The Barclays Skyscraper Index thus provides us with insight into the conditions underlying this global Monument to Capital. Today, we tend to understand the history of the tallest buildings in the world as an architectural history, focusing on the aesthetic specificities of each of their visual manifestations and the specific social and political conditions of the country in which they arose. But now that our economies have lost all autonomy in a global exchange of capital, this approach, taking as its departure point the unique aesthetic character of each of these buildings, is clearly delusional.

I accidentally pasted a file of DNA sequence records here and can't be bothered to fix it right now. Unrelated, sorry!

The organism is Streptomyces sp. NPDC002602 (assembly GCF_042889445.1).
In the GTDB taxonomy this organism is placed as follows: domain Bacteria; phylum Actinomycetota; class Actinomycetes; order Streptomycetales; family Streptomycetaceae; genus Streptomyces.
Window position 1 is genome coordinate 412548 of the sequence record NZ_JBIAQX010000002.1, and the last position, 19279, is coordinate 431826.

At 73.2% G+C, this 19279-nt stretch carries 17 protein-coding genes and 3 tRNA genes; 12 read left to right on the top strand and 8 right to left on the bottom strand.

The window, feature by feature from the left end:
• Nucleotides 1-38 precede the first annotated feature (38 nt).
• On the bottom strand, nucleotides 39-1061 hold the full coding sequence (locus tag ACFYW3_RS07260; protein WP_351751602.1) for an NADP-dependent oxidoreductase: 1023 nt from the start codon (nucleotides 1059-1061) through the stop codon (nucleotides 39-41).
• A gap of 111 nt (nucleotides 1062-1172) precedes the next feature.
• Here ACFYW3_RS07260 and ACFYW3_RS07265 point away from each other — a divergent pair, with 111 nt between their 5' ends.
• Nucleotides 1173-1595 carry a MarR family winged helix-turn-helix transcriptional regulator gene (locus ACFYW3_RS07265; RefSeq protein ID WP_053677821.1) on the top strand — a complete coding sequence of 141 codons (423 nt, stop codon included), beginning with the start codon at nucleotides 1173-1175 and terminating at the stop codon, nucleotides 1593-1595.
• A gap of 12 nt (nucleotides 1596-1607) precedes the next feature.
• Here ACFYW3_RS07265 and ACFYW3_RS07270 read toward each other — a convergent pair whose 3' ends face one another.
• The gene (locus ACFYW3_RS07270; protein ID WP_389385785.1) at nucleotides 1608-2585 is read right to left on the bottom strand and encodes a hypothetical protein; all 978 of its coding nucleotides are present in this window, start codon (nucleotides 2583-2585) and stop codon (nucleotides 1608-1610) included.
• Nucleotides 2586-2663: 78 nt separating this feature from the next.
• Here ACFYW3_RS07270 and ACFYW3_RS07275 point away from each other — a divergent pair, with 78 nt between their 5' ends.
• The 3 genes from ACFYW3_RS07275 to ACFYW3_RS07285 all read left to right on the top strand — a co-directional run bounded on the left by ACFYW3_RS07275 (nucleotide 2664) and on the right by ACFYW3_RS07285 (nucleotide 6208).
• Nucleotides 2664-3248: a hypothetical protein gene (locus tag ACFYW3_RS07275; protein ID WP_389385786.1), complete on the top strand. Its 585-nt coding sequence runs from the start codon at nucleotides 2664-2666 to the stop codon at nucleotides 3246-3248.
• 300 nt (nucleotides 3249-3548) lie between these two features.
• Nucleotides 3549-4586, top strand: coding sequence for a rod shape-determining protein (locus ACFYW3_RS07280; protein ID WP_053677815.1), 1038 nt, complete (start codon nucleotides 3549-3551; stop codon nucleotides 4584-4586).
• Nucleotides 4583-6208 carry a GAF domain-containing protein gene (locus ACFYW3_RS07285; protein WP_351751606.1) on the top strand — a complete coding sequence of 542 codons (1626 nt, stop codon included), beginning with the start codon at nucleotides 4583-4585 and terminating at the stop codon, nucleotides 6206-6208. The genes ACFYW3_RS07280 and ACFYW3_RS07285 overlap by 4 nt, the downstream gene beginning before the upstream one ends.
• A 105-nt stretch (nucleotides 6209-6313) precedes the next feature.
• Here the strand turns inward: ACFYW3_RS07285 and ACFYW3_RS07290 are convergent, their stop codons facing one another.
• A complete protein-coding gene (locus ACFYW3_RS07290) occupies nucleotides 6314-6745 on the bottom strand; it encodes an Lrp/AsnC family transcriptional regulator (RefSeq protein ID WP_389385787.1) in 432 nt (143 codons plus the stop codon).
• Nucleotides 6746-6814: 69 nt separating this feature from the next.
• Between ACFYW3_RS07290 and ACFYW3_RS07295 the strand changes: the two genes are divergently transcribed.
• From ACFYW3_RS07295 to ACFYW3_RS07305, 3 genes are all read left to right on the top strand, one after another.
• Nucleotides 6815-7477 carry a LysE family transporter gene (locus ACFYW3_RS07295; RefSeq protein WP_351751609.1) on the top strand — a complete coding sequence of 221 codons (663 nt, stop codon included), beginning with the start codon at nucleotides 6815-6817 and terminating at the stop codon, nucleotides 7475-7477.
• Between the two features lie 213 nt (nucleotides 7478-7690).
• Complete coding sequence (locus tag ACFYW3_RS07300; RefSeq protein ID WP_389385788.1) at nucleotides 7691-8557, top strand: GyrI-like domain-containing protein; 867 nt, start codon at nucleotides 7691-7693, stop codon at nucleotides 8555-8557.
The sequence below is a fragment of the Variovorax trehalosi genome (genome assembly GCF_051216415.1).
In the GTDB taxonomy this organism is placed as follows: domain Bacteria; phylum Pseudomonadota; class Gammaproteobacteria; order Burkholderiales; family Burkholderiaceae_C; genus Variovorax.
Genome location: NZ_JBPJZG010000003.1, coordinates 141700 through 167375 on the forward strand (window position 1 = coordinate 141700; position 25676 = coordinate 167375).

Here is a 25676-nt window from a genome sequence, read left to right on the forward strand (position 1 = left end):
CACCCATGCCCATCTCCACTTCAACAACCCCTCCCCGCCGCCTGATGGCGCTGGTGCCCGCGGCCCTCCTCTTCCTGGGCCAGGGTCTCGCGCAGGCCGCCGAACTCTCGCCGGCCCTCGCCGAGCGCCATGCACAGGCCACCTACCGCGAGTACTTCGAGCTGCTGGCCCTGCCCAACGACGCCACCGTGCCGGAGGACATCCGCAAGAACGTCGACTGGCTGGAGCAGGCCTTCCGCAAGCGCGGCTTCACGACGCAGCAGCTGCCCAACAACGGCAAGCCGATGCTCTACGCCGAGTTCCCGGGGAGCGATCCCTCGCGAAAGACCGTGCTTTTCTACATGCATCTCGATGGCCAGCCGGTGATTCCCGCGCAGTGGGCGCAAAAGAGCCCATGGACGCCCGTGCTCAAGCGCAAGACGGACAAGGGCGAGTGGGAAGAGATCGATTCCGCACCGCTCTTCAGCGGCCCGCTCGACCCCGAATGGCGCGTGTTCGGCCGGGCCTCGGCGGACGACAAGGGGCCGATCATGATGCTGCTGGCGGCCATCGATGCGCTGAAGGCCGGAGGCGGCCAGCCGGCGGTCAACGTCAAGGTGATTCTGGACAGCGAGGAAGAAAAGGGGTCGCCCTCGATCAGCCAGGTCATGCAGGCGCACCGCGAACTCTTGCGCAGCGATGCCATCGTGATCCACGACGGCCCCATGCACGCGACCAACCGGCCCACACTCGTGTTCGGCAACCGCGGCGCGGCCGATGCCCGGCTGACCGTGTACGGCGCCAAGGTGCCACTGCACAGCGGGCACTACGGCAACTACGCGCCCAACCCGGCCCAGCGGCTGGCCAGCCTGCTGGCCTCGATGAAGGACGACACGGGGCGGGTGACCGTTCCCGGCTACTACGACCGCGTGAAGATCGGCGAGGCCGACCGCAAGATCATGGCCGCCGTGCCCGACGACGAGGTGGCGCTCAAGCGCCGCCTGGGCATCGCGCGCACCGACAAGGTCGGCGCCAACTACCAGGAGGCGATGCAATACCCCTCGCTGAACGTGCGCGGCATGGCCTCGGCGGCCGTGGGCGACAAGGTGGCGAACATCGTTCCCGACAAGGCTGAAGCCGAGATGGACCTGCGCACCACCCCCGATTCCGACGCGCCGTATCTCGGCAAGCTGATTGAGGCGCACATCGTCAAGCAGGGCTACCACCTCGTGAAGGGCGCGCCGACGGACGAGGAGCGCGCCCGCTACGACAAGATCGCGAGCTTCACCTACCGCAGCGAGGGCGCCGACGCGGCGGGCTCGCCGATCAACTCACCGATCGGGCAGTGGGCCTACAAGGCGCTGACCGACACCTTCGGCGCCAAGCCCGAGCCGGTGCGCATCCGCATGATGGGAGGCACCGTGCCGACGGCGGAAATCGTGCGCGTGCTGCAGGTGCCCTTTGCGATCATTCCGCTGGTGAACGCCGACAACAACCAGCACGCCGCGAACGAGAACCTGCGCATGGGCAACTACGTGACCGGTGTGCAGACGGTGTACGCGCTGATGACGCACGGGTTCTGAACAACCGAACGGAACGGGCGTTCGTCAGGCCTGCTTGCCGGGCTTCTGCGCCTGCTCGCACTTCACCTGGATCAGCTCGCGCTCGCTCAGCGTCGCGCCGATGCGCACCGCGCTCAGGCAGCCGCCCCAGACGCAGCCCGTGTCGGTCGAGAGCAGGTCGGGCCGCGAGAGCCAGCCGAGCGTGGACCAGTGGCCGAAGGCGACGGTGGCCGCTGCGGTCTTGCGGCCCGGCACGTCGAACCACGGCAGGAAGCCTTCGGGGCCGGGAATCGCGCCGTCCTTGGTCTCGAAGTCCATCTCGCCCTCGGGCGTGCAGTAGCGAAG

The French sociologist and philosopher Jacques Ellul argued in his 1964 book, The Technological Society (published in French as La technique ou l’enjeu du siècle in 1954), that the end of the second Industrial Revolution had resulted in an increasingly global technological society. He went on to propose in a later book, Propaganda—The Formation Of Men’s Attitudes (1965; published in French as Propagandes in 1962), the analysis of the technological construct of our contemporary cities as a form of sociological propaganda. This meant that instead of focusing on the publicly proclaimed intentions behind the construction of the highest buildings in the world, we should focus on their actual morphology. The question is not what the buildings are supposed to mean, but how they perform their meaning. Following Ellul’s line of thought, we should consider the city as ideology in action. This is the real meaning of Barclays’ Skyscraper Index. As such, their research into the highest buildings of the world is strangely Ellulian in nature; by merely looking at the correlation between the highest buildings in the world and financial crises, their collective morphology is that of an assemblage of seemingly decontextualised architectural units, each part of one and the same Monument to Capital.